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New phone design good for the ears

Electronics manufacturer Samsung is stepping up in its drive to create more eco-friendly products, announcing the development of a phone that is not only packaged in recycled materials, but is made of bioplastic, including materials extracted from corn.

August 19, 2008  By New York Times

August 18, 2008

Samsung has announced the latest model in its lineup of "eco-phones" — one of the dozens of new electronics products from manufacturers striving to be green. Samsung says the new phone is made in ways that cut down on the use of environmentally harmful materials and is packaged in recycled materials. But what really makes this model different is that its case is made of bioplastic — with materials extracted from corn.

The electronics industry has been a major polluter, from the manufacturing end to the landfill. The dizzying pace at which consumer electronics become obsolete compounds the problem. And increasingly rich countries are offloading the disposing, and often the incinerating, of phones and computers to poorer countries.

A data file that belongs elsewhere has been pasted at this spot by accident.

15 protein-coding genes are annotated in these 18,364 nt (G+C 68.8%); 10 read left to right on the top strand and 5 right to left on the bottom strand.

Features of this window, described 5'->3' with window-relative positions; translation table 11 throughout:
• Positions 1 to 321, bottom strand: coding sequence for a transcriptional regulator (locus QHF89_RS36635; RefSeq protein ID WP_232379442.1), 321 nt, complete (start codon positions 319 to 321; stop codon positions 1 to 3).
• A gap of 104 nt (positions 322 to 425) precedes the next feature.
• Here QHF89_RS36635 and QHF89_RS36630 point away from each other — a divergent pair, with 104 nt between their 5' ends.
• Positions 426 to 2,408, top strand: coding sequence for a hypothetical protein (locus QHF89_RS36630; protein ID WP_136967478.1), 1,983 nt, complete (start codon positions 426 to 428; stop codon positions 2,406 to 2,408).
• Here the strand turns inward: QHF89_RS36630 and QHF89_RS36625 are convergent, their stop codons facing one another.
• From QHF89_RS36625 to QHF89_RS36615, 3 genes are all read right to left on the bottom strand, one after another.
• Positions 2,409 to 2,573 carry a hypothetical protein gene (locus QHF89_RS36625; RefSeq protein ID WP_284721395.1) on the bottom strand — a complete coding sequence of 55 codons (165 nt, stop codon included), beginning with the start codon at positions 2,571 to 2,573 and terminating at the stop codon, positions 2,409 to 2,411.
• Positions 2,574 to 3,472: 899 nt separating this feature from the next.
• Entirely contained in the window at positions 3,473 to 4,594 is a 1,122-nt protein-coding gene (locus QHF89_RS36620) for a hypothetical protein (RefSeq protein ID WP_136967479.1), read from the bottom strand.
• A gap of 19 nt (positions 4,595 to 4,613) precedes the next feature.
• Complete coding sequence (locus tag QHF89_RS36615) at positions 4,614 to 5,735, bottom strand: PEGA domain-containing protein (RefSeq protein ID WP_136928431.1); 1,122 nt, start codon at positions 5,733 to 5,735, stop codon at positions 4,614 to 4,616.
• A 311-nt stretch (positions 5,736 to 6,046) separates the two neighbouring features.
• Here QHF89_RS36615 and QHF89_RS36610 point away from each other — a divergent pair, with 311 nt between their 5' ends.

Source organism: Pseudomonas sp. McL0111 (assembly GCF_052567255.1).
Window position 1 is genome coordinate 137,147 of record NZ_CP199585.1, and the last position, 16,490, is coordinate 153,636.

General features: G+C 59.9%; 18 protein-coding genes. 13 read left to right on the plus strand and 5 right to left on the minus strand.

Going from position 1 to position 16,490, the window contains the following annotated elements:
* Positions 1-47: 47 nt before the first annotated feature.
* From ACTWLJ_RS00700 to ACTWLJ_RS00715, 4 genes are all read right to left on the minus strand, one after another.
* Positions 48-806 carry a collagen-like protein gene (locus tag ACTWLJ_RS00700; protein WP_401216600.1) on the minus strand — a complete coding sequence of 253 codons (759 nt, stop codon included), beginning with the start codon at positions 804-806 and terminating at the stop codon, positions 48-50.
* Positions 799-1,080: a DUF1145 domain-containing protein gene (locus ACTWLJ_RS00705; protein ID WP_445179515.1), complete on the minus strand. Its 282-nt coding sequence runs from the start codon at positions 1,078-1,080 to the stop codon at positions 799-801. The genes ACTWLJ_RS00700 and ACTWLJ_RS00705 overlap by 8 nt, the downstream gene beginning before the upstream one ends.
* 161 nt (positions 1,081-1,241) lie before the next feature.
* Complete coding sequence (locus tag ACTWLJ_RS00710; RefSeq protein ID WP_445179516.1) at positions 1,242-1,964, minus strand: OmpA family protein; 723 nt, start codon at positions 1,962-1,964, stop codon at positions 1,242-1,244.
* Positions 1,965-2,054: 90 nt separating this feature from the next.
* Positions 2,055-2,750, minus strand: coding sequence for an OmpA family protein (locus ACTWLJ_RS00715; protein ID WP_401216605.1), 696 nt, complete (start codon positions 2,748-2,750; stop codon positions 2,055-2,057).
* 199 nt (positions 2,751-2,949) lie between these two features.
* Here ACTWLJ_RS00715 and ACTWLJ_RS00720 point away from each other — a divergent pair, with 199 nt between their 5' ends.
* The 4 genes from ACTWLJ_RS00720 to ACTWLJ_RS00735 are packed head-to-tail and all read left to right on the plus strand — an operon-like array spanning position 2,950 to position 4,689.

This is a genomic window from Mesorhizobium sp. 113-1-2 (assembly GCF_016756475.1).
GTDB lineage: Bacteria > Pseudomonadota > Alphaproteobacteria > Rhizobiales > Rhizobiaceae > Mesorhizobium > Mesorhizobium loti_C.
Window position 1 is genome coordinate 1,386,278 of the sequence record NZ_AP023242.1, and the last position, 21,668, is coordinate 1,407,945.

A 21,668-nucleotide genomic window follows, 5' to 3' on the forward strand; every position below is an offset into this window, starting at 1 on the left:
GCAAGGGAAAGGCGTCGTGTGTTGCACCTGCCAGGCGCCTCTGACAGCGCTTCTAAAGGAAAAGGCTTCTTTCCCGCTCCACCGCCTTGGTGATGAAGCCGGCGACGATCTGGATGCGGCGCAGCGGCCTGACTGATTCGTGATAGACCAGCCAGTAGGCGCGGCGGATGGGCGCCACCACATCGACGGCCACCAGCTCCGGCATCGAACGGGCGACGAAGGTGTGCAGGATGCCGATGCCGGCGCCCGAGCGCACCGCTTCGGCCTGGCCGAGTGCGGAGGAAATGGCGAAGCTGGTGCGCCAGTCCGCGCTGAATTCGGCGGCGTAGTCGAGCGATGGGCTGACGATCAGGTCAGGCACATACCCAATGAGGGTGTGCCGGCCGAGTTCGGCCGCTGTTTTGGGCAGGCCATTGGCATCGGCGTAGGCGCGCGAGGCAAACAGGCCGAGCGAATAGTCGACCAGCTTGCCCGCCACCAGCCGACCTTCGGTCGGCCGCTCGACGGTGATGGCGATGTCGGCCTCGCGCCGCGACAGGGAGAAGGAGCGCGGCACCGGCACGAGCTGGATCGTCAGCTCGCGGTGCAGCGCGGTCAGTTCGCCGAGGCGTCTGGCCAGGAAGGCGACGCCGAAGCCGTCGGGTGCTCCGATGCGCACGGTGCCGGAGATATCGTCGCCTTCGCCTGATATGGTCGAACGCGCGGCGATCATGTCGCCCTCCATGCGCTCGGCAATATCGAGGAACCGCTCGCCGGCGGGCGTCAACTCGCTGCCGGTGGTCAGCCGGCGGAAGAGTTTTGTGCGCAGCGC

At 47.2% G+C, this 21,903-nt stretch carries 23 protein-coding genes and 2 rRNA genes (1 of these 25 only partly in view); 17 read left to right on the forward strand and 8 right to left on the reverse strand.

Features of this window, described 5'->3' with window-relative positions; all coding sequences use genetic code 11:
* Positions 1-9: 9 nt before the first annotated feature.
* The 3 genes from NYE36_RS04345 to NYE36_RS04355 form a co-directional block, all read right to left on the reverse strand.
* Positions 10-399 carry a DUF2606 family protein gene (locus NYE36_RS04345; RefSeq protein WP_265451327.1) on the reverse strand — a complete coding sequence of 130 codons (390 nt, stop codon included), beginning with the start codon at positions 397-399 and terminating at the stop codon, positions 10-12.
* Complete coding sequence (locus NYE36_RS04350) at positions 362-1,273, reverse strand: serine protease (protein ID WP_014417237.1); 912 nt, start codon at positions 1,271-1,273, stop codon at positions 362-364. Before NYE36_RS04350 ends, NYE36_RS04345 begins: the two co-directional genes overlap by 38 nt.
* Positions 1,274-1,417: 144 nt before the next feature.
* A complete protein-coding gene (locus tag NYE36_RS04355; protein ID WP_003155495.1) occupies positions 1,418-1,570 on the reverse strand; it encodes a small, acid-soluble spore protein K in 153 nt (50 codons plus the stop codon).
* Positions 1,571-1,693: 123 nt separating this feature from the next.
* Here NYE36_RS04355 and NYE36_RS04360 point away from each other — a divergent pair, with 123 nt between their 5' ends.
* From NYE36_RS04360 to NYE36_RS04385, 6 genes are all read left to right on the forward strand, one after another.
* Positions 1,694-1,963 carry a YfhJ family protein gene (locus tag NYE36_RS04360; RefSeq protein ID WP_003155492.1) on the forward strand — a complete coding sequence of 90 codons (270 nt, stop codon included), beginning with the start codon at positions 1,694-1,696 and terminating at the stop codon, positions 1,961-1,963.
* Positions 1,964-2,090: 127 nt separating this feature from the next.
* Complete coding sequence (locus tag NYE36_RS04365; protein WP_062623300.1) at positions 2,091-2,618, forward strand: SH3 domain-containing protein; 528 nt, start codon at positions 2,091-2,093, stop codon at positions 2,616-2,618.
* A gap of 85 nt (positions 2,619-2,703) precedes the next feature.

Unfortunately Samsung’s new cellphone relies on a flawed equation: corn equals green. It is really time to throw out this formula for good. Bioplastic derived from corn requires special handling in recycling, and the difficulty of those processes makes them energy inefficient.

Bioplastic also creates another market for corn — a much smaller market than the ethanol market, but growing nonetheless. New industrial demands for corn are driving up world food prices and are increasing the pressure to convert more nonagricultural land to corn production.

The truly green solution for electronics makers is to close the loop between manufacturing and recycling: reusing the plastics we so quickly and happily toss away to make new cellphones.


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